But God, rich as He is in merciful compassion, out of the great love He has for us - think of it, us, completely dead and gone in our blundering - [breathed life back into Christ and so] quickening us, together with Christ - it is merely by His gift that you have been saved - has raised us [back to life again and did so in order] to seat us with Him in the heavenly realm for the purpose of showing forth in eras still to come the overflowing riches of His kind gifts toward us in Christ Jesus. - Ephesians 2:4-7/transliteration by Bruce C Wearne

Sun on field 

Renewed life. PICTURE: Terry Tan De Hao/Unsplash

 

"Paul’s exuberance about his unity, in Christ, with Gentile believers, does not in any respect lessen his appreciation for what Israel’s Messiah has done for Jewish believers."

God's breath which brought forth a living person at creation, has now given new life to the Suffering Servant, the Lamb who was slain. And so, the human race is born again in this new Adam. This is humankind’s “second birth”, and Paul writes as one fully taken up in this Good News.

God the Father has blessed and confirmed the suffering work, all the way to the death of Israel’s Messiah. But His work and His Father’s blessing upon what He had accomplished in His earthly life by raising Him from the grave, and what He continues to do through the Holy Spirit, is redemption for the Jew as much as for the Gentile.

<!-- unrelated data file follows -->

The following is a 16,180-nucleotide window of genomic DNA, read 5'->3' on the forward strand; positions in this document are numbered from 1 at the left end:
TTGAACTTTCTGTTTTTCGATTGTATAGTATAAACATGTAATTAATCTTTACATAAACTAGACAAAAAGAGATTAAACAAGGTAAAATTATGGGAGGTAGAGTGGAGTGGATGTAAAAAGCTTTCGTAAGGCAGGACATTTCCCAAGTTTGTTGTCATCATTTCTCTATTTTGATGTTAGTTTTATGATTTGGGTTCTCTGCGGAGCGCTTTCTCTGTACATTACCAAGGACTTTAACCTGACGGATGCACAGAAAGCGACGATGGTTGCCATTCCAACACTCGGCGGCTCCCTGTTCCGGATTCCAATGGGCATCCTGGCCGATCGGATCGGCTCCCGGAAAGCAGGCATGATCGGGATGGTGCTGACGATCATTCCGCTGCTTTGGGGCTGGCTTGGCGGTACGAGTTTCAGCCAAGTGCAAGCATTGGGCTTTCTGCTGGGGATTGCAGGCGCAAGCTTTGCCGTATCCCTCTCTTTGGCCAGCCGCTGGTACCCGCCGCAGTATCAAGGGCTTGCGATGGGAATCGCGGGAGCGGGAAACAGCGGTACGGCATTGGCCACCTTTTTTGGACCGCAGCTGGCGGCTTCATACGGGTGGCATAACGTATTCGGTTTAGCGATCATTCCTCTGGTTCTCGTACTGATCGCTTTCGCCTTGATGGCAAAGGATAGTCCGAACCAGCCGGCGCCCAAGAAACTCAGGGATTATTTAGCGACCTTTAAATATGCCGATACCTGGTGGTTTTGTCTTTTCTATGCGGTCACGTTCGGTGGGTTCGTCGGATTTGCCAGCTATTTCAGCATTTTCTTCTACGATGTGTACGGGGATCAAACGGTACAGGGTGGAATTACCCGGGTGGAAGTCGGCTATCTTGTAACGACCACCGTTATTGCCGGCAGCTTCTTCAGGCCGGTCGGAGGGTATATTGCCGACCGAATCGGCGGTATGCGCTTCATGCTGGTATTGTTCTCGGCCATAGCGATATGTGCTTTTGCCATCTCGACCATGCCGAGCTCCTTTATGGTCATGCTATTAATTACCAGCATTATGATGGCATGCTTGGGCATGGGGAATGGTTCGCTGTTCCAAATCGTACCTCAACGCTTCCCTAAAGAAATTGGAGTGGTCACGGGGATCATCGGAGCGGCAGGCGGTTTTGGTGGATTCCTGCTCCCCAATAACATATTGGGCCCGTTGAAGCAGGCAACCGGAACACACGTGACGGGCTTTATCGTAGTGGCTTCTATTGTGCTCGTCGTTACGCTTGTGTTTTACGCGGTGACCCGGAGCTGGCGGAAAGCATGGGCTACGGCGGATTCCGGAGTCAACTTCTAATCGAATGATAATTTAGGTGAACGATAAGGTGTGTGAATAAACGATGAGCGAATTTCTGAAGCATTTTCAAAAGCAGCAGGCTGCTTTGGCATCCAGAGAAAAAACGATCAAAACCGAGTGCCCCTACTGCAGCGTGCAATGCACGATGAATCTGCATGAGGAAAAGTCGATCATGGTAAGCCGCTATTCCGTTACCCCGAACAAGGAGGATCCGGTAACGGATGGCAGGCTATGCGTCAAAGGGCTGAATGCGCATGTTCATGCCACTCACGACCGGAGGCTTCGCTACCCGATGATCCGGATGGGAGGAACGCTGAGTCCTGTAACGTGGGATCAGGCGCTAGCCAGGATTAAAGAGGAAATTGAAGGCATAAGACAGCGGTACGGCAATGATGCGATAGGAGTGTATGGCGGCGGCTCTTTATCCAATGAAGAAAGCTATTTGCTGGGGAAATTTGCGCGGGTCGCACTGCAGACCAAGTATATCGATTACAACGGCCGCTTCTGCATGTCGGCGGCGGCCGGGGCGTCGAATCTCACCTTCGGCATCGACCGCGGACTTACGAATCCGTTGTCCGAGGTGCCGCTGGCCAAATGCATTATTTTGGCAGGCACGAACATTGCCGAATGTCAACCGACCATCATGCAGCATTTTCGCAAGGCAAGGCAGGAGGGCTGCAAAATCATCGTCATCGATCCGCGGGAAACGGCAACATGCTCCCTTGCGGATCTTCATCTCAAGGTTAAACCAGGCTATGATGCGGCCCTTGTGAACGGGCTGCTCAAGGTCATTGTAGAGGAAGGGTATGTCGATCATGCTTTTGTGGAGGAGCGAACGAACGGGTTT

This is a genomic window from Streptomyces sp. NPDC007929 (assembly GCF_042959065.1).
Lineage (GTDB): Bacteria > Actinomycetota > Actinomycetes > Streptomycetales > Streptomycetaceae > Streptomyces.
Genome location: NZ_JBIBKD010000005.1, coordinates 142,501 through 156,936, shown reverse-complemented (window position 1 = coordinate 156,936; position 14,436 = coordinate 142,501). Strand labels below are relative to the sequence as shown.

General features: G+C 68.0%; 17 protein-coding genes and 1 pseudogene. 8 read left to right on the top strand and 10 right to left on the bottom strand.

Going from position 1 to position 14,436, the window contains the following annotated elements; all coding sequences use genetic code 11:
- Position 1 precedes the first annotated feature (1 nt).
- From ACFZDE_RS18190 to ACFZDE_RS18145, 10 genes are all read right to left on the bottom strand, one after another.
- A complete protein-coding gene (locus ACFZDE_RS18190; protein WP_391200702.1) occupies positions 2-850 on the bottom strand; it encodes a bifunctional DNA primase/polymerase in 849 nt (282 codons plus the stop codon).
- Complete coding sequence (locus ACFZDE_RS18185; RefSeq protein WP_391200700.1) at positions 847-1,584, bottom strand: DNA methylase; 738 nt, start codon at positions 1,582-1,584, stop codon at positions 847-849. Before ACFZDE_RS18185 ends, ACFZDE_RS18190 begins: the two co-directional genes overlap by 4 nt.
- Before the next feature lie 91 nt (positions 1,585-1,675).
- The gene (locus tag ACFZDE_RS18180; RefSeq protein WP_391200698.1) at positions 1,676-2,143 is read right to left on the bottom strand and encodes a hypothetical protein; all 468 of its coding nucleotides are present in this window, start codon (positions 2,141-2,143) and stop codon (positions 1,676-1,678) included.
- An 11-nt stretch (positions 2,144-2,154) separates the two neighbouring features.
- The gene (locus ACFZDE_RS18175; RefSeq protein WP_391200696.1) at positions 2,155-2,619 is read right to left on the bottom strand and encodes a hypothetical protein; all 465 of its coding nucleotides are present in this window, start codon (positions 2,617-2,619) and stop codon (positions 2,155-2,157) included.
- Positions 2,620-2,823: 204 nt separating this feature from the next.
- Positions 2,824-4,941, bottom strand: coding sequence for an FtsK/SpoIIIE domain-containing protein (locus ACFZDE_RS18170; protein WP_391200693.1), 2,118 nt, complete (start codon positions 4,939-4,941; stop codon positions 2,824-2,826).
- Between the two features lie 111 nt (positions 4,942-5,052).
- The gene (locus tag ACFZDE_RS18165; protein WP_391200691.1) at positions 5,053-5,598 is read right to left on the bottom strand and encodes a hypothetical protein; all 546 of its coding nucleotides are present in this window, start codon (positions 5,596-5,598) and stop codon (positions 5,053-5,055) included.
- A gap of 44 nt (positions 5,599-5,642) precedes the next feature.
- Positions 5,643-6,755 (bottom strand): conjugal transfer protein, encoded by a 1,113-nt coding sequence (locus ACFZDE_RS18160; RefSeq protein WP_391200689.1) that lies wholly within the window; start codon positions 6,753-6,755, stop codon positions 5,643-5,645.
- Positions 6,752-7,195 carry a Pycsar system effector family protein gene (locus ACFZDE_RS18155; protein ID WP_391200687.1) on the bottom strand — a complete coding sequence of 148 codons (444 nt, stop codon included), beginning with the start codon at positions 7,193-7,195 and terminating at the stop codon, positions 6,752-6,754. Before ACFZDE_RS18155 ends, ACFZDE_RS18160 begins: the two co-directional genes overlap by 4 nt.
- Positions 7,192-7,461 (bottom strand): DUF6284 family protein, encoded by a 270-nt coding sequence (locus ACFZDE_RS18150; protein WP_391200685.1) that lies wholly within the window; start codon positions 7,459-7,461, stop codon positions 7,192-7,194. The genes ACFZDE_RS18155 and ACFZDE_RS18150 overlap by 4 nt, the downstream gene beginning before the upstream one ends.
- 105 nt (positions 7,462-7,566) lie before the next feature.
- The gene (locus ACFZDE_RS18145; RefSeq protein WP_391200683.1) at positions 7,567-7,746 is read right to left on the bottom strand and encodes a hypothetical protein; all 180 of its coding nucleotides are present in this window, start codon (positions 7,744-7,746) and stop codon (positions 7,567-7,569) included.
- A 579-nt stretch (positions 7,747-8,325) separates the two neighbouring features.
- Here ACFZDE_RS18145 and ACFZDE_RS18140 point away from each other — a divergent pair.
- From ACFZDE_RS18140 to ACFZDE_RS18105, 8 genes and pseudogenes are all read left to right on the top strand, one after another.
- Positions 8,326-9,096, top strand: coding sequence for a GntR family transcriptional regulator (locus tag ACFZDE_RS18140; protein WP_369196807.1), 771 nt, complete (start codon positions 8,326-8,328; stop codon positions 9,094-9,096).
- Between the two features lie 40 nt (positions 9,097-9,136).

In this new Adam, Jesus Christ, the resurrected Son of God, those created in His image have been born anew and are the beneficiaries of this grace. Paul reads this stupendous kingly event as a redemptive gift in creational and re-creational terms. As the definitive culmination of the “Jewish story”, it is also the announcement of God’s love for the whole world. Now, in Christ, humanity is seated at God’s right hand. This is the precondition by which God’s image bearers participate in the unfolding of God’s ongoing creational purposes.

The Good News is a proclamation that in God’s Son the human race has been restored and made fit to walk in the good works ascribed by God Himself to our created but once fallen, yet now redeemed, human creatureliness.

The restoration of God's image in His Son is what now makes us viable members of His church, His body, citizens of the Kingdom of God. Paul’s exuberance about his unity, in Christ, with Gentile believers, does not in any respect lessen his appreciation for what Israel’s Messiah has done for Jewish believers. It is as if he is saying “We Jews, along with you Gentiles, have now been born anew by the coming of Israel’s Messiah. Despite our headlong determination to maintain our pre-eminence at all costs, we have nevertheless received mercy, the forgiveness of sins, the redemption promised to our ancestors and so now we cannot but pass on the message of this completely unmerited gift because the promise is just as much for you as it is for us!”